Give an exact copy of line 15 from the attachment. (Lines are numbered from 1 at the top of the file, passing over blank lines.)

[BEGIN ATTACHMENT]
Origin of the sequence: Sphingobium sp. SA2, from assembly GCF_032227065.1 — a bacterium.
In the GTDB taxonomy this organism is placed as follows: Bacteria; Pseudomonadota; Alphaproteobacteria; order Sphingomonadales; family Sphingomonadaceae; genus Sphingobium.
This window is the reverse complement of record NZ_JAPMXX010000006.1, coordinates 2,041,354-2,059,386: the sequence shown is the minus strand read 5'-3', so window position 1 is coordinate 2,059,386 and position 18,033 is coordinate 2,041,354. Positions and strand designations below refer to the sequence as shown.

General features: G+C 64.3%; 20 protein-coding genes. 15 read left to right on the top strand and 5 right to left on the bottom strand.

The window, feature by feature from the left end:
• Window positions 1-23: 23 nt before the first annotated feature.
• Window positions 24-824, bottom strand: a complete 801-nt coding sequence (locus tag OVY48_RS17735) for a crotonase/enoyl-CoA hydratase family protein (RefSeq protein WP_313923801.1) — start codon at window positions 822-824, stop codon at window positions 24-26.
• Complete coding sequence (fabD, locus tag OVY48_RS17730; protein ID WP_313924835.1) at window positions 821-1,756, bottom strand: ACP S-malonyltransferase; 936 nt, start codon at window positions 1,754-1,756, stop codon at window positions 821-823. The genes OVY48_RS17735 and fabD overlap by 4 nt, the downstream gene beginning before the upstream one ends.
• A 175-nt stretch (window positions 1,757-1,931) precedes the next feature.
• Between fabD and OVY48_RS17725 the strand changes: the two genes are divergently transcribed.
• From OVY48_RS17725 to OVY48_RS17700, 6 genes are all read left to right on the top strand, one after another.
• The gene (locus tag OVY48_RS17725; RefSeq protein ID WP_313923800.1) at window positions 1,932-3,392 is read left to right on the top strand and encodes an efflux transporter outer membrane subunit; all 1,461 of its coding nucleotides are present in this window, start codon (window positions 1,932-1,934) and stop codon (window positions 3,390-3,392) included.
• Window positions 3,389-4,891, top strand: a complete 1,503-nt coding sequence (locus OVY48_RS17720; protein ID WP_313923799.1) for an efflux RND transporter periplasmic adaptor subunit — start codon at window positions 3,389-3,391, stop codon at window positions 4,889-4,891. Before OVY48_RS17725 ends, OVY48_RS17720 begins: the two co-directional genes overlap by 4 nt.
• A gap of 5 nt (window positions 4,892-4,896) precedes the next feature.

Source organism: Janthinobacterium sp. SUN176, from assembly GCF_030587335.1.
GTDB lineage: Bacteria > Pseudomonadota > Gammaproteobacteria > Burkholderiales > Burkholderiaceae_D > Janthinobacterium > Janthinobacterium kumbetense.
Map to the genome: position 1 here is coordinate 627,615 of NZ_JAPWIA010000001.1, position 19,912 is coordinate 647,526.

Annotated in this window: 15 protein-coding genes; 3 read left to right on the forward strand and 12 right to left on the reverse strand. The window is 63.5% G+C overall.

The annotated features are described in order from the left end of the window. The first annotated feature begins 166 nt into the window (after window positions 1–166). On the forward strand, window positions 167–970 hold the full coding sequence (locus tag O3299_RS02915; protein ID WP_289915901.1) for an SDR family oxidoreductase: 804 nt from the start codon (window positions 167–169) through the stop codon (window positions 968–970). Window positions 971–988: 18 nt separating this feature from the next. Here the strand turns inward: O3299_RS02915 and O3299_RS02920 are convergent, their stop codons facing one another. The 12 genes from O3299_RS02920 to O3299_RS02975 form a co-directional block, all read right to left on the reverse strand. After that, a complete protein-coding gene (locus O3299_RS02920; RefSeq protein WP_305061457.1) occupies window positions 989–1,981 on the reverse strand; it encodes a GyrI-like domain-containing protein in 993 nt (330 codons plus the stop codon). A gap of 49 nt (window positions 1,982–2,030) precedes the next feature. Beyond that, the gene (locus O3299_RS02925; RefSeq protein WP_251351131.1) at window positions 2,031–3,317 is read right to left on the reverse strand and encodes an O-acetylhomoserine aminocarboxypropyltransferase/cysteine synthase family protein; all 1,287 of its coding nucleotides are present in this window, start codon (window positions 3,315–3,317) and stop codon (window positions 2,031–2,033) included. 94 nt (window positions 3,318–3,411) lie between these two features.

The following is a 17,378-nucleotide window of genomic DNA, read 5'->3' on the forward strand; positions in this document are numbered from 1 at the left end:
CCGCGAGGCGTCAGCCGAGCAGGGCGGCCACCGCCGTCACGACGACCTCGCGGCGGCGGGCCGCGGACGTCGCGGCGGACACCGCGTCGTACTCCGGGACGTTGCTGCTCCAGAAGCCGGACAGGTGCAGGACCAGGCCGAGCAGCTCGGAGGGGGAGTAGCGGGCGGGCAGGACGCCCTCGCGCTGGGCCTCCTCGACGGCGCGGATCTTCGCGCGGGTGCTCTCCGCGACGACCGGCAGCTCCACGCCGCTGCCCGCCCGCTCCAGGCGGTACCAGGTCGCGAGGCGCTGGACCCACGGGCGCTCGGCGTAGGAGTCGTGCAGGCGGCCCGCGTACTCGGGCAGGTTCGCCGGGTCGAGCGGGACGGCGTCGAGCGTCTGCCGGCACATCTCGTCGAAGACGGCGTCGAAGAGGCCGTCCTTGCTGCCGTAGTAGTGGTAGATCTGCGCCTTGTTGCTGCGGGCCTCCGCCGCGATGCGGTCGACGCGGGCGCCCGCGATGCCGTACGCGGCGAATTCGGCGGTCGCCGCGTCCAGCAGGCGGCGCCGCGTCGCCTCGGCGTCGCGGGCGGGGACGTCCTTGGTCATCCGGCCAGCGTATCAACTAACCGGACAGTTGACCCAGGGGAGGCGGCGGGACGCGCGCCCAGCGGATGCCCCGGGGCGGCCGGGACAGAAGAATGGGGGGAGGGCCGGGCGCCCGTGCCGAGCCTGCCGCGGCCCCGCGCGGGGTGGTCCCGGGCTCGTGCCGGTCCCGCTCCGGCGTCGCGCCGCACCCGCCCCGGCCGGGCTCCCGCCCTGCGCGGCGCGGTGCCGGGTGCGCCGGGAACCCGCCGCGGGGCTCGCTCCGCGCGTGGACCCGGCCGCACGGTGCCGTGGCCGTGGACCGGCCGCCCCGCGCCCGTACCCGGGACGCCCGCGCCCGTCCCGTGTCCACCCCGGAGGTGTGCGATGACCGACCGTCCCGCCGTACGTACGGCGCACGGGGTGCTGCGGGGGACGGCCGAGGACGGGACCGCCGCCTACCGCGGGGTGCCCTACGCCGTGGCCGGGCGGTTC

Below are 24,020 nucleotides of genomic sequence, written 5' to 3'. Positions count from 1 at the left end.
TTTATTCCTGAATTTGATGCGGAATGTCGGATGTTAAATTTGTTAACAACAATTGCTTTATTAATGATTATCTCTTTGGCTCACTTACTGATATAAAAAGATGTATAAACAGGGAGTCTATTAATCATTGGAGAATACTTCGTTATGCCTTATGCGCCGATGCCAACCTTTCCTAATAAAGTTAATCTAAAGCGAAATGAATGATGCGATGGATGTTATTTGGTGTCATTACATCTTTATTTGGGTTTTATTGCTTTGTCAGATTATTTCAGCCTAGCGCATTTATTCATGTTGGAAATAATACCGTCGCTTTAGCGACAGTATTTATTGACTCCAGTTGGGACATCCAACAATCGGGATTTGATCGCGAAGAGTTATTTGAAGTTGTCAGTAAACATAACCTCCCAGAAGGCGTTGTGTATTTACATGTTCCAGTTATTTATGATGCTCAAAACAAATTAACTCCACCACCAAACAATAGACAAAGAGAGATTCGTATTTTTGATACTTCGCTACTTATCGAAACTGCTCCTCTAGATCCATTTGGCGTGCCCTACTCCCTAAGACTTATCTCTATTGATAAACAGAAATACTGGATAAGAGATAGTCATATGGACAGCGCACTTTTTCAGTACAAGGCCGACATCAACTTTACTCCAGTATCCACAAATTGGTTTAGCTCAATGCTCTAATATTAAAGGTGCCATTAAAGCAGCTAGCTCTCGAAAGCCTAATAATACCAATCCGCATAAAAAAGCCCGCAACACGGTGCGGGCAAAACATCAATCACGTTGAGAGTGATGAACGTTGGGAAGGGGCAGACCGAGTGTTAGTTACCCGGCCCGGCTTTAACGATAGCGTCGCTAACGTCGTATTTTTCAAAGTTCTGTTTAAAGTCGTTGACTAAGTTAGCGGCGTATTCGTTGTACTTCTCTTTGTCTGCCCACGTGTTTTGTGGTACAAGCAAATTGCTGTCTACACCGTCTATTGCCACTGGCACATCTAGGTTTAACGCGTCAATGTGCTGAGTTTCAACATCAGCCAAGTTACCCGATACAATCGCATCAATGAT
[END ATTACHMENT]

Source organism: Janthinobacterium sp. SUN176, from assembly GCF_030587335.1.